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About Omaha daily bee. (Omaha [Neb.]) 187?-1922 | View Entire Issue (Feb. 16, 1906)
THE OMAHA DAILY BEE: FRIDAY, FEBRUARY 16, 1906.
Telephone, Douglas 618.
Now located in the new
retail renter, Howard
- ' ! and rUstoriltli
The' lesser-articles, just what you will want, are here in most cases,
and although every department is beaming with new spring goods the
articles I mentioned below' are necessities today, and the savings are
great.',;. -: ;
Economy Basement Hosiery
Special.' ' .'
About pairs of Children's Fine Ribbed
Cotton How:, renulsr tSc value, at Just
liHlf price. A few of them have slight im
perftlons, which with a. stitch are readily
made perfect; douhlq. soles, heels and knees,
In oil siies except 7. Special, 2 pairs for ffic.
Ladies' $1.00 Kid Glove.
A very special glove, equal in quality to
many 11.60 gloves offered. Famous P. & 1
Glove.- In black, brown, tan, mode, white
and blue, self-embroidered, also black and
black .embroidered, In all also. See dls
piny at Howard street carriage entrance.
Ladies' Cashmere Gloves
Silk and Fleece Uned Gloves, self and
fancy embroidered backs, 75e quality, 60c.
Indies' and Missus' Cashmere Gloves,
navy and .black, regular 60c quality, 20c.
Men's Work Clothes, Economy
: ' ' Basement.
Here we show Inexpensive apparel for
the craftsman work clothes ma do espe
cially Xor hard service... priced attractively
to creata a growing business In this sec
tion. . -j
Ideal brand. Overalls and Jackets, Omaha
made, 0c and 90c. '' ''
Black ' Sateoti and Black and White
Striped Shirts, the 50c, kind, 40c.
Men's BJack,. Tan .and Natural Hose, In
medium and heavy weights, 10c pair; i
pairs for 25c. . ,
Mm M ' " "
more time and an adjournment waa taken
until 2 o'clock.. Mr. English will be fol
lowed by- Mn Ritchie, who will consume
most of the remainder of the afternoon
session. Then County Attorney Slabaugb
closed for he state.. He.. argued at great
length, covering the ground In minutest
detail. , . '..
The arguments of the attorneys appeared
to be as strong a drawing card with the
public as' the testimony was. The same
large crowd was la the court room when
the session was begun that has marked the
hearing from the beginning. The crowd
followed the argument '.of the lawyers
closely and laughed at their jokes and
repartee. The bailiff hod' to rap for order
several .time. .
Identification of Crowe.
In his summary of the evidence Mr. Fitch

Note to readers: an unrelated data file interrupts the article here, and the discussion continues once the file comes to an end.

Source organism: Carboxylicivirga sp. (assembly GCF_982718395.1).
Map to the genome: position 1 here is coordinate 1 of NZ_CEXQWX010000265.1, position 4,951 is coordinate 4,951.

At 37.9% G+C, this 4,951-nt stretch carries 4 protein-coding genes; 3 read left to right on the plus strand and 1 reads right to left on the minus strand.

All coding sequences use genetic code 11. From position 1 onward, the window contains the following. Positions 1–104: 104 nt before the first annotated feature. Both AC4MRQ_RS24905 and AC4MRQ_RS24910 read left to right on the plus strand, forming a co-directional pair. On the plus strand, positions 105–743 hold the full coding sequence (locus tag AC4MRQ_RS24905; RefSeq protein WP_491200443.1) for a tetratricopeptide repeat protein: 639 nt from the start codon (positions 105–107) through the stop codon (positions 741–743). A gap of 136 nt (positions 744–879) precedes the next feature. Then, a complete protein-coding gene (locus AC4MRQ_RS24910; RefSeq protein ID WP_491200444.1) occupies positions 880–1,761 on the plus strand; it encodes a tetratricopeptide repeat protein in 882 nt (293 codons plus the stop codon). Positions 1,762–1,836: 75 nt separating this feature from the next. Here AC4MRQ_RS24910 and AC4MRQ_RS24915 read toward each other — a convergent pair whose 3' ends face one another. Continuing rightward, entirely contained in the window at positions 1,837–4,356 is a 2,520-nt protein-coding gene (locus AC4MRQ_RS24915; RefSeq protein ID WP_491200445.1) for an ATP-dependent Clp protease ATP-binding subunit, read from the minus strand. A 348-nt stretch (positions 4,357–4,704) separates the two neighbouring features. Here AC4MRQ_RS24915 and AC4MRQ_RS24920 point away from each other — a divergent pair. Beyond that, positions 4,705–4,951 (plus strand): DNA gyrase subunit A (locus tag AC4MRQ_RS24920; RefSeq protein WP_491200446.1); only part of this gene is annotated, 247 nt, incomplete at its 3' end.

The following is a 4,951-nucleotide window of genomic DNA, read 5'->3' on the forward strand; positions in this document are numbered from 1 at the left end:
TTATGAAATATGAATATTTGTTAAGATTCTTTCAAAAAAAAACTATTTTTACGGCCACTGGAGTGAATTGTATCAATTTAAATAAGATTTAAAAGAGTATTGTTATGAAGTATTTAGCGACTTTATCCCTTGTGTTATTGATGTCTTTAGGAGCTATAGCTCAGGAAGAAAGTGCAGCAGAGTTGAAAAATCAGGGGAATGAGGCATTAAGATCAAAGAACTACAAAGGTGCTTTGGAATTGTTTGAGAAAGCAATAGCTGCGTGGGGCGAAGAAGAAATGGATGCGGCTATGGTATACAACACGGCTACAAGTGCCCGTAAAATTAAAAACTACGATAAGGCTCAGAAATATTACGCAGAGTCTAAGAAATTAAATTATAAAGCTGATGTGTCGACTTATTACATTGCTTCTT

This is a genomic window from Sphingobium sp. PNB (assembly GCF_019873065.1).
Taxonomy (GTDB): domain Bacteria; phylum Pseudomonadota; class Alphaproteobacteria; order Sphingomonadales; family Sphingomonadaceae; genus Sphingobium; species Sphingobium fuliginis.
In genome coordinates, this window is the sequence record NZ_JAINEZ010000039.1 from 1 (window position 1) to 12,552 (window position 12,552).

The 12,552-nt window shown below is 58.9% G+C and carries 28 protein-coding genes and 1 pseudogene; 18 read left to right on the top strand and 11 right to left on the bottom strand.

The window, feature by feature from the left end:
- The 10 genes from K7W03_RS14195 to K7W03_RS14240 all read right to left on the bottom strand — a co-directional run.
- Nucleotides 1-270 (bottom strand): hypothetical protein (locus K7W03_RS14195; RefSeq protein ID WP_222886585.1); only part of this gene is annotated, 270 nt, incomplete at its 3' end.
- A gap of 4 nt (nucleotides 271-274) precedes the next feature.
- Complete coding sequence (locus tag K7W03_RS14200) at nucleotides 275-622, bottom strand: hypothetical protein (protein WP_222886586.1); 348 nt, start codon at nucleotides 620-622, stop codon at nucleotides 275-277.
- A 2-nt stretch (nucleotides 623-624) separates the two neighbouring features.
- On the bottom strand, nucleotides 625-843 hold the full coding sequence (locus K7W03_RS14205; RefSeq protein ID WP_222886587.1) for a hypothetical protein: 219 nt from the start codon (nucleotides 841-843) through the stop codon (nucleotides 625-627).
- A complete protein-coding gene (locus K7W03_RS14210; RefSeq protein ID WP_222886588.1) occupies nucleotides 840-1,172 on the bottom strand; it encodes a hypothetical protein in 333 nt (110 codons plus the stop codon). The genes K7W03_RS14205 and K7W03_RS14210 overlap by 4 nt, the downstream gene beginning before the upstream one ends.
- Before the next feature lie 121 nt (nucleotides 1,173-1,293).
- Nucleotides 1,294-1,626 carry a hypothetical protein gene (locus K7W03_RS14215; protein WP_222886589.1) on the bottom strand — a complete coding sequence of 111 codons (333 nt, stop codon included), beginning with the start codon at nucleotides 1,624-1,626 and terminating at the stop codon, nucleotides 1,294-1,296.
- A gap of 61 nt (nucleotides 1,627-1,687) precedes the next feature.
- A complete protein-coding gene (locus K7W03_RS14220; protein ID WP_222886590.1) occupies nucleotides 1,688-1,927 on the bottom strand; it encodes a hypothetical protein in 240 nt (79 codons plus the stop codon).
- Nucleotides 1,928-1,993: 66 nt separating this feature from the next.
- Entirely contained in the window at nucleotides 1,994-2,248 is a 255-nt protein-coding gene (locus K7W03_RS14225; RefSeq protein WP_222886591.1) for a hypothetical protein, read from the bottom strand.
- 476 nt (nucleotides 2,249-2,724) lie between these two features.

called attention to the' Identification ,of
Crowe and his pictures by a number of the
wUnesseqi.an4.-Lhe) tact that, he ,wa seen
with Callahan,, who. was Identified by Rddle
Cudahy as the inair who acted as hi guard
in the Grorer street house. He referred to
the letter written to Father Murphy and
declared Crowe'a connection with it waa
clear. He quoted the letter at some length
and pointed to it as positive evidence of
the guilt, of the defendant.
In closing he reminded the jury it was
not a question between Edward 'Cudahy
and Crowe, but between the state of Ne
braska and Crowe, and he urged the jurors
to bring In such a verdict as would be a
credit tq them In after life and to the state
of Nebraska. !
Mr. English began sneaking at 10:25. He
first referred to the rula, of criminal law
that presumes the defendant Innocent untli
he is proven guilty, and then congratulated
the jury on the nearness pf the end of the
"It ha been a Week of anxiety to the de
fendant .and his attorneys," he said. "We
have seen arrayed against us all the power,
wealth and Influence in the state. We saw
endorsed on the back of the information the
names of, nrnety-five. witnesses, lay and
clerical, police and private, forty-five of
whom have been called to testify. Our
anxiety has been whether this defendant
wilt be restored to the walks of life he is
fitted tar walk In,- or whether he will be
obliged to suffer the torments of con
Qoestlona the Money Deal. .
Mr. English said under tne evidence no
man wth a regard for the solemnity of his
oath could have an abiding conviction that
the. $15,0(0 In gold had over been paid to
Mr. Cudahy. He said none of the witnesses
had testified to fteeinr the color of the
money and only Mr. Wallace, vice president
of the Omaha National bank, had counted
or weighed it and then no one knew when
He spent most of the time before the
noon adjournment in discussing the identi
flcatlon of Crowe and laid special stress on
the fact that the witnesses who Identified
lilm described him differently, some of them
The style that will appeal most to the heart of every mother Is the little
box pleated diesa mad for the baby boy of 1 and 1 years, thrse may be
had in white or pretty checked ginghams, with buster brown collar and cuffs
of white pique, and are very boyish valuea you will a -e
appreciate, at U.96. $1.6. $1.45 and I.
T Though considerably delayed, it is here
and its presence calls for appropriate attire.
In Our Economy Basement
We are showing a new and exclusive line
of ladles' waists which as bargains cannot
be equaled in the city.
Plain do'.ied lawn waists at 4fc.
.Fancy lace Insertion and tucked lawn
waists at 76c.
Fancy embroidered lawn walrits at 79c.
Fancy machine embroidered belt and
buckle walrts at 98c.
Fancy lace Insertion and embroidered
lawn waists at $1.49.
Don't neglect to look over our Una of new
spring coats at 4 9, It. 98, 5. 6.8.
New Figured French Orindies
We are, now showing a complete line of
these beautiful colored French organdies
for party or street wear. We have them In
all the various shades and designs, and will